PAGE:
Philippine and World History 101
As mentioned in previous paragraphs, readers with no background or interest in world developments or even local politics would find themselves compelled to read At Home in the World.
The story behind the infamous terrorist branding of Sison and the Communist Party of the Philippines (CCP) and the New People’s Army (NPA) is explained in the book, and the issue is made simpler to comprehend: Sison is a fairly large and painful thorn on the side of the agents of US imperialism and Philippine bureaucrat capitalism, and all means must be exhausted to get him out of circulation. No accusation is too baseless and absurd, hence the terrorist label.
Clarifications and explanations regarding the 2nd Rectification Movement of the Philippine revolutionary movement are also presented; and readers who are either unfamiliar with the phenomenon (which once hogged the headlines back in the early nineties and even up to the present is referred to by political analysts and pundits as a turning point in Philippine political history) or familiar and outraged by it will find Sison’s account of what happened (the errors committed by the mainstream Left, the damage wrought, and the struggle to recover and reclaim lost strength) yet again clean, honest and humble.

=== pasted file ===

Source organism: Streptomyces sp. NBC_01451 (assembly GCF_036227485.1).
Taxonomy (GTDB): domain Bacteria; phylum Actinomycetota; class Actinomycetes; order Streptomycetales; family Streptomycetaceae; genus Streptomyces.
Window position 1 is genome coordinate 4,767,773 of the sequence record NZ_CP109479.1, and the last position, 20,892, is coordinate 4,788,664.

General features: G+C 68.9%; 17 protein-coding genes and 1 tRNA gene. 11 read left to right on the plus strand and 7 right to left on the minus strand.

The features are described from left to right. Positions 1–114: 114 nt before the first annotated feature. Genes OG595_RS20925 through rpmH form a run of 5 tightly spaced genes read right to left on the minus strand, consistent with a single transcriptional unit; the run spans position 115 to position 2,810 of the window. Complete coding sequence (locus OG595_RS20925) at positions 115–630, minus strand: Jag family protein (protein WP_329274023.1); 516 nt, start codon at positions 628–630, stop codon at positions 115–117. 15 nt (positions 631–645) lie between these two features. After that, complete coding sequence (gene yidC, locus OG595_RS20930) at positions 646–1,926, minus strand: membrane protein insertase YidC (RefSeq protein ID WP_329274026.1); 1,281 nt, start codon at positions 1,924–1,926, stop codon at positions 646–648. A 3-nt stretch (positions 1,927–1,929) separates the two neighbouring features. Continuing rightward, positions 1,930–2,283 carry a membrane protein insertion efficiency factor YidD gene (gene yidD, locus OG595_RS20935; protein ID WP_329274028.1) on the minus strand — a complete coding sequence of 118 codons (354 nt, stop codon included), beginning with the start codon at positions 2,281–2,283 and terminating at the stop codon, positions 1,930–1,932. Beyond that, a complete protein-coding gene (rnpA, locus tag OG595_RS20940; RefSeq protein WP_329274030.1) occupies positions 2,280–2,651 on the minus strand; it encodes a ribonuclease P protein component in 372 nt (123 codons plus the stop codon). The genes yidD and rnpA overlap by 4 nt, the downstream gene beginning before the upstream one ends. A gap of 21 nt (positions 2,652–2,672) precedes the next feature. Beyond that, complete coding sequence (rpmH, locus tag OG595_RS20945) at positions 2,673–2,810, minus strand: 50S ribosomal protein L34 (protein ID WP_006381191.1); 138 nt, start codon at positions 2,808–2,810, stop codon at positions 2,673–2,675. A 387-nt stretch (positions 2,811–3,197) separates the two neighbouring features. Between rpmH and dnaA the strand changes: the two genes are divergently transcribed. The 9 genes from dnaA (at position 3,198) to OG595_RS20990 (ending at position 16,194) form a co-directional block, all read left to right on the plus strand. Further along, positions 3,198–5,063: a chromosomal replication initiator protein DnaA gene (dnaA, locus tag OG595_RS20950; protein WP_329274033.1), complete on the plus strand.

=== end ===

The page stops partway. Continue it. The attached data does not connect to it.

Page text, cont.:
As for the candid answers on the workings of the CPP, the NPA and the National Democratic Front, they all serve demystify the said organizations which are the constant and steady targets of the govenrment’s propaganda machinery. Often demonized by the state-run media and agents of the US’ Central Intelligence Agency (CIA) masquerading as journalists and political analysts, the CPP, NPA and NDF are revealed to be revolutionary organizations of the Filipino people; groups whose main mandates are to defend the Filipino people and carry forward and bring to reality their dreams and aspirations for a nation free from exploitation and oppression.